Humanist and activist Ruddy Roye, displayed his series of images “When Living is a Protest” at the Steven Kasher gallery. His images deliver the oppression faced by racial minorities in society. Specifically, he focuses on African Americans. Each image is followed by a recount of his encounter with the person in the image. Before reading the story, the image is open to interpretation. This gives the image a powerful voice. One image in particular portrayed an African American man in front of a wall with the American flag. However, there are no white stripes or stars on the flag. This could mean that African Americans are underrepresented in society and until this day, they face discrimination. The man tilts his head and looks up at the sky, which gives a pondering feeling and sympathy.
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Was this cafeteria always so loud and annoying? Ugh I think I have a headache
The endless chatter is a repeat of meaningless gossip I’m so tired of hearing
It’s not that I look down on these things, it’s just-
I don’t know, upsetting when too many people act so fake when they don’t have to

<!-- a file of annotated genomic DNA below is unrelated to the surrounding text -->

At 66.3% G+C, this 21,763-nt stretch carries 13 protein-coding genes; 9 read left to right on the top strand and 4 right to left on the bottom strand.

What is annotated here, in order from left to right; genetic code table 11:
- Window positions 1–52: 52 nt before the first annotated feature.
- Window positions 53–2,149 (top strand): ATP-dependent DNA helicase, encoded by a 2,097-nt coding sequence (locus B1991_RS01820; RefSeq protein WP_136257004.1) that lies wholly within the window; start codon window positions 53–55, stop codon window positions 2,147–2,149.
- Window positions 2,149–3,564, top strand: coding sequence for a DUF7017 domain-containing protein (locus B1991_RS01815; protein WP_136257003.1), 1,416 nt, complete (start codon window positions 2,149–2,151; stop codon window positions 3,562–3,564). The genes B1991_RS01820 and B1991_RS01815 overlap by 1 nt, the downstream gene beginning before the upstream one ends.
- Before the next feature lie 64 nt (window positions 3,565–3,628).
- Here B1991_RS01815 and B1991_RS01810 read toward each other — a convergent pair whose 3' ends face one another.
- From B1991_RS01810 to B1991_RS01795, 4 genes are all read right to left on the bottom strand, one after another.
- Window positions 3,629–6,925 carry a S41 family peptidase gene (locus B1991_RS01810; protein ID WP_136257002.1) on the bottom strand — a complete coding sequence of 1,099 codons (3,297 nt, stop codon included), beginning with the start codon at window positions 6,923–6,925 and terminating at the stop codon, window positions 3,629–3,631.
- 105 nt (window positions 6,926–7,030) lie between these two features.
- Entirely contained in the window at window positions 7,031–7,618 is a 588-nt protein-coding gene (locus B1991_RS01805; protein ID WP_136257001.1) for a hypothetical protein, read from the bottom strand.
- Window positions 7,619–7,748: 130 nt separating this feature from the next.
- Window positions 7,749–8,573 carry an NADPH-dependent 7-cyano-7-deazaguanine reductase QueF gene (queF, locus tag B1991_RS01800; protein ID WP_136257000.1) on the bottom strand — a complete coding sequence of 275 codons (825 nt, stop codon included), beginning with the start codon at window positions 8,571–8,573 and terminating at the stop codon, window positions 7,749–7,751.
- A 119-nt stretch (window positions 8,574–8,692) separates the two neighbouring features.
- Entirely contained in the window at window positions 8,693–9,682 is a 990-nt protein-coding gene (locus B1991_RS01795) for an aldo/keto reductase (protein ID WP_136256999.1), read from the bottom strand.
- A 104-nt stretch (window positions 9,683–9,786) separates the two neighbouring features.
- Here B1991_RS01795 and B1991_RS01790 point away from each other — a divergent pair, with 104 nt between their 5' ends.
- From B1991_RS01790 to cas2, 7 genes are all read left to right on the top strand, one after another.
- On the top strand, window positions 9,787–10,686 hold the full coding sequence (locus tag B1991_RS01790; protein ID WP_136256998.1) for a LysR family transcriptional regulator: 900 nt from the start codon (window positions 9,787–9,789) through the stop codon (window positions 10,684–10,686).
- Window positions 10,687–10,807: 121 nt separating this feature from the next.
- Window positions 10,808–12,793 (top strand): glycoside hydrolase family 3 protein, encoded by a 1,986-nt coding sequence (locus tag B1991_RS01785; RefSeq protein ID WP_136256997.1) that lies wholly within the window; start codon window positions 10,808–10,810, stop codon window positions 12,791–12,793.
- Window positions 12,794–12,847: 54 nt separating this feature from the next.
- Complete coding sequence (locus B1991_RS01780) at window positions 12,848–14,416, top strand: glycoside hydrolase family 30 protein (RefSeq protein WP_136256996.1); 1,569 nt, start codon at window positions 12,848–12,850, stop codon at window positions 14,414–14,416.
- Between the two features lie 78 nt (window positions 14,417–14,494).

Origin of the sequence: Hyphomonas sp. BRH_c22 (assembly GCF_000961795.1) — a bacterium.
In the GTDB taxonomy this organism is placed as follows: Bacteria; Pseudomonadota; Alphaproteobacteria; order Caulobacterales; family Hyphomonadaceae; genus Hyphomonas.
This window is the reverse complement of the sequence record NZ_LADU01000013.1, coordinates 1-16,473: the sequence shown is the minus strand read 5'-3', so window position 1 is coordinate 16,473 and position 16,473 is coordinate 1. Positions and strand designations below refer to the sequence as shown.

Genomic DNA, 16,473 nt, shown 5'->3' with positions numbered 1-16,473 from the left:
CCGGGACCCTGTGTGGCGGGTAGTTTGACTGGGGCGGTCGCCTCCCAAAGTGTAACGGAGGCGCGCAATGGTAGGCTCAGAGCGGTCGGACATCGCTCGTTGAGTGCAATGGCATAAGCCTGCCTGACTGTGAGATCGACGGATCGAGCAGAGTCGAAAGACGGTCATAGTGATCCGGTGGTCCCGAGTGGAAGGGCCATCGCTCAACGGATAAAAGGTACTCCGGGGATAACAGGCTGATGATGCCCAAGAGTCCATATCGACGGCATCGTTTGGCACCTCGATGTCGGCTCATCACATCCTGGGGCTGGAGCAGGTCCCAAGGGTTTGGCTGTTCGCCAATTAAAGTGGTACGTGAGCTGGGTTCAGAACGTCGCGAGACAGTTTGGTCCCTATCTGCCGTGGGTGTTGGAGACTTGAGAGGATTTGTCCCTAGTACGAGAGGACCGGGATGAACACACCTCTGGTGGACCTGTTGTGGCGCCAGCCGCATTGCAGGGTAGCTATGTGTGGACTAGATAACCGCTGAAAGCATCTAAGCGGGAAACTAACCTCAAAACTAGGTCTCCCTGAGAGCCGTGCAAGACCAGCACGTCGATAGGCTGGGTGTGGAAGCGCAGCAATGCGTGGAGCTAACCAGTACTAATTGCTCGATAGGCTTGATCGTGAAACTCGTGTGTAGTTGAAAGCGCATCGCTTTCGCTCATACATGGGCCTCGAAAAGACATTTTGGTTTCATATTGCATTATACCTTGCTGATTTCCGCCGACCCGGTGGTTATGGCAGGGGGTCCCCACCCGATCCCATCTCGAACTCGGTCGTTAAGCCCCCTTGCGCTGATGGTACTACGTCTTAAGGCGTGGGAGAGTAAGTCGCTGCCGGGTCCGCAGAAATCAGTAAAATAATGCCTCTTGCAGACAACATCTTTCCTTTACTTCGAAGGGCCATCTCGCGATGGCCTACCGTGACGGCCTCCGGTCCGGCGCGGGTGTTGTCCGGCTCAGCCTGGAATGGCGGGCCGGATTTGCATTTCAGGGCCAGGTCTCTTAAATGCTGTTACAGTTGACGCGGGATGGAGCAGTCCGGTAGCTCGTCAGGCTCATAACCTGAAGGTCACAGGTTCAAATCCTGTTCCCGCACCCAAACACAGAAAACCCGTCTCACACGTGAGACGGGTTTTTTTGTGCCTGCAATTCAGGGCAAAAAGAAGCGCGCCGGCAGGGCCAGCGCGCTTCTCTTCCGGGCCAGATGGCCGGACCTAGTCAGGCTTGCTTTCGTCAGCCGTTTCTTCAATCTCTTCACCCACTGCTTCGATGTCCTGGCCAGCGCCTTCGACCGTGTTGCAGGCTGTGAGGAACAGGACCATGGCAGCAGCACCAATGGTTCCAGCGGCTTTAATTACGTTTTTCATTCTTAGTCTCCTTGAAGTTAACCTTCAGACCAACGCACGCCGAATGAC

We’re all trying to fit in and get by but in the meantime it’s like our individuality is draining
I guess that’s the student life though
But aren’t you frustrated when you do the same thing every day?
Y’know Shakespeare said, “all the world’s a stage.”
And that’s got me thinking that we’re nothing more than what we perform.
Camus said we are all The Stranger
And that’s got me thinking that complacency isn’t the answer.
It’s so easy to assume that everything happens for a reason!
I sometimes wish I still believed that
So I could nod along and stick to the norm
Yet I adore the absurdity I reside in
Aren’t you tired of this provincial life?
It’s dumb but like Ariel and Belle, I’m looking for more
I dream to create my own destiny, ‘cause as Coelho made clear,
It’s not the journey that matters and resonates with the universe,
Not the end point
If you want something enough, the universe will help you get it.
I want it.
I want to appreciate the life I live because I am doing more than getting by
I want to laugh because I know crazy things will happen
Without an explanation or a reason why
This constant fog of superficiality suffocates me, but I laugh humorlessly
Because I am the same
Hypocrisy at its finest I suppose because of course I have smiled when I didn’t want to
Of course I nodded along as if I understood something ridiculously absurd
I’m just as bad as everyone else ya know
But maybe recognizing that is the first step to doing something about it
Maybe I can create my own meaning so that I won’t miss out on so much
Don’t you think it’s time that we step in Vonnegut’s direction and
Stop conforming to societal rules? Stop looking for reasons why in every little thing?
But rather create it, whatever that may be,
Whatever gives you a sense of purpose,
Whatever resonates with you and the universe,